The second reason for the Special Court is Kosovo’s commitment to pursue the Western path to state-building. This includes EU integration. It was a planned policy of Kosovo authorities to commit themselves to the rule of law, democracy, and respect for human and minority rights. The history of this commitment goes back to the 2008 Declaration of Independence and its implementation via the Ahtisaari Plan for Kosovo’s final status and the 2008 Constitution.
Finally, the Special Court is a direct endeavour of the Republic of Kosovo to implement a resolution of the Parliamentary Assembly of the Council of Europe, which endorsed a report by Swiss Senator Dick Marty of findings on alleged wartime crimes. The resolution brought about a constitutional amendment, the adoption of a law regulating the organization and functioning of the Special Court, and the undertaking of other measures to make the institution operational.
The Special Court is now up and running at The Hague. It has not, however, tried a criminal case since its founding three years ago. The constitutional chamber has issued two judgments ensuring beforehand that the Court’s rules of procedure would respect the highest standards of human rights. Another constitutional case raised concerns about the right to a fair trial, but was dismissed as the prosecutor withdrew the disputed measure.
It remains to be seen whether the Special Court will put an end to the culture of impunity for the sensitive crimes described in this article.
Jean Bodin, De la république (Chez Jacque du Puys 1576) Livre I, chapitre IX, lines 1–2, 125 (‘Sovereignty is the absolute and perpetual power of a republic […]’).
See Claudia Orange, Treaty of Waitangi (Allen & Unwin 1987).
Norman Dwight Harris, ‘The New Moroccan Protectorate’ (1913) 7 Am L Rev 245, 260.
Treaty of Versailles (1919) arts 49, 99, 102; Meir Ydit, Internationalised Territories from the ‘Free City of Cracow’ to the ‘Free City of Berlin’: A Study in the Historical Development of a Modern Notion in International Law and International Relations, 1815–1960 (AW Sythoff 1961).
General Framework Agreement for Peace in Bosnia and Herzegovina [Dayton Accords] (1995); see also Noel Malcolm, Bosnia: A Short History (New York UP 1996) 267–71.
Louis Favoreu and Wanda Mastor, Les cours constitutionelles (Dalloz 2016) 12.
See eg Emily Hay, ‘International(ized) Constitutions and Peacebuilding’ (2014) 27 Leiden J Int’l L 141; Enver Hasani, Self-determination, Territorial Integrity and International Stability: The Case of Yugoslavia (National Defense Academy: Vienna 2003).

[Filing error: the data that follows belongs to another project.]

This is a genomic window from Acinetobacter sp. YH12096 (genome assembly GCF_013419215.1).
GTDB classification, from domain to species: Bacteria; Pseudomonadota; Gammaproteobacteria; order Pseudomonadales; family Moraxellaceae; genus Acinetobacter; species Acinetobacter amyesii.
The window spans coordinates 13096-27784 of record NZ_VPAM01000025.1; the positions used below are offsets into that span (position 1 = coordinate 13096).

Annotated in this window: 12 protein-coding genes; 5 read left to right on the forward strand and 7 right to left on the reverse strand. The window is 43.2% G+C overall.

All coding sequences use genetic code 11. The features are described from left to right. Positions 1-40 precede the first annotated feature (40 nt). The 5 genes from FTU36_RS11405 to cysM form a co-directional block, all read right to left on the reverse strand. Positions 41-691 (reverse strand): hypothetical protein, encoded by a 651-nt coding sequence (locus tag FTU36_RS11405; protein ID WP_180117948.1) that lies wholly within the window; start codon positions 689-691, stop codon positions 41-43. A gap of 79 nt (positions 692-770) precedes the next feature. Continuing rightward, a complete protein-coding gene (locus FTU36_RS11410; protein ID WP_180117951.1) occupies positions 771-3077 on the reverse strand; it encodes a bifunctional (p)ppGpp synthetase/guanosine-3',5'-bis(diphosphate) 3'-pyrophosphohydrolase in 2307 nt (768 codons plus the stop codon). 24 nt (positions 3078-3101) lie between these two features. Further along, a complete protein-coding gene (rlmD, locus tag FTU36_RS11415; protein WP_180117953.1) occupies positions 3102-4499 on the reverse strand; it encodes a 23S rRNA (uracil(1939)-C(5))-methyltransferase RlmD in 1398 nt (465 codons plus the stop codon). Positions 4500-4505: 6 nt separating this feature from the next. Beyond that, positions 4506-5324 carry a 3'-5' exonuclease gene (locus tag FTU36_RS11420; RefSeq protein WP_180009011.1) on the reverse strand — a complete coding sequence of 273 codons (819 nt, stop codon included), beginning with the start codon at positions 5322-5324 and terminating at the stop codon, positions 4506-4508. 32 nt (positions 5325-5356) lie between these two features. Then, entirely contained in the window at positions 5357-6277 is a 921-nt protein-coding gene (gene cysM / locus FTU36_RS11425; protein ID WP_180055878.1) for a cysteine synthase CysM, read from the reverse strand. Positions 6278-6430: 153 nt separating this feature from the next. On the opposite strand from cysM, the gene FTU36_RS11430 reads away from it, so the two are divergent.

See generally Noel Malcolm, Kosovo: A Short History (HarperPerennial 1999); Tim Judah, Kosovo: What Everyone Needs to Know (Oxford UP 2008); Julie A Mertus, Kosovo: How Myths and Truths Started a War (U California Press 1999); see also Getoar Mjeku, ‘Unredeemed Lands and Extraterritorial Jurisdiction: The Case of Serbia and Kosovo’, working paper, 13 December 2013, available at SSRN.
Ustav SRFJ (1974) [Const Yugoslavia] art 1.
Johnathan S Haub, ‘Justice in Kosovo: Seeking A Return to Law and Order’ Oregon State Bar Bulletin (February/March 2003) 33; Malcolm (n 8) 346.
See generally Carl Schmitt, Political Theology: Four Chapters on the Concept of Sovereignty (U Chicago Press 2005) 16–35.
[Assembly Act] 010-22/90, 2 July 1990, published in Gazeta Zyrtare e KSA Kosovës/Službeni list SAP Kosova [Official Gazette of SAP Kosovo] 21/1990 (3 July 1990).
See Judah (n 8) 64–74.
Colin Warbrick, ‘Recognition of States’ (1992) 41 Int’l & Comp LQ 473, 478, note 29, and 490; Dahlia Scheindlin, ‘Phantom Referendums in Phantom States: Meaningless Farce or a Bridge to Reality?’ (2012) 18 Nationalism & Ethnic Politics 65, at 73–74; Peter Radan, ‘Secessionist Referenda in International and Domestic Law, Nationalism and Ethnic Politics’ (2012) 18 Nationalism & Ethnic Politics 8, 12.
Alain Pellet, ‘The Opinions of the Badinter Arbitration Committee: A Second Breath for the Self-Determination of Peoples’ (1992) 3 Eur J Int’l L 178; Malcolm (n 8) Preface.
Malcolm (n 8) 355.
Malcolm (n 8) Preface.
Interim Agreement for Peace and Self-Government in Kosovo [Rambouillet Accords], France, 23 February 1999, Framework art I (Principles) and chap 1 (Constitution).
Marc Weller, ‘The Rambouillet Conference on Kosovo’ (1999) 7 Int’l Affairs 211, 227–238; Dimitar Bechev, Rival Power: Russia’s Influence in South East Europe (Yale UP 2017) 40–48; Judah (n 8) 75–92.
Ruth Wedgwood, ‘NATO’s Campaign in Yugoslavia’ (1999) 93 Am J Int’l L 828; Military Technical Agreement between Int’l Security Force and Gov’t of FRY and Serbia, 9 June 1999.
Used in the Rambouillet Accords and Resolution 1244, the term ‘substantial autonomy’ reappeared in the 2006 constitution of Serbia, which defines Kosovo as an autonomous province. Preamble, art 182.1. This reflects Serbia’s rigid belief that international law would guarantee its territorial integrity in spite of the grave human-rights violations under the Milošević regime.
Craig S. Smith, ‘Serbia Rejects Plan That Could Lead to Kosovo Independence’ New York Times (3 February 2007).
Crispian Balmer, ‘Russia blocks G8 moves on Kosovo independence’ Reuters (8 June 2007).
Ahtisaari Plan, annexes IX–X; see also Oisín Tansey, ‘Kosovo: Independence and Tutelage’ (2009) 20 J Democracy 153, 159–60, 165.
Ahtisaari Plan, annex IX art 4.1.
Assembly Decision 04-V-436, 7 September 2012, OGK 25/2012.
UNGA Res 63/3/2008.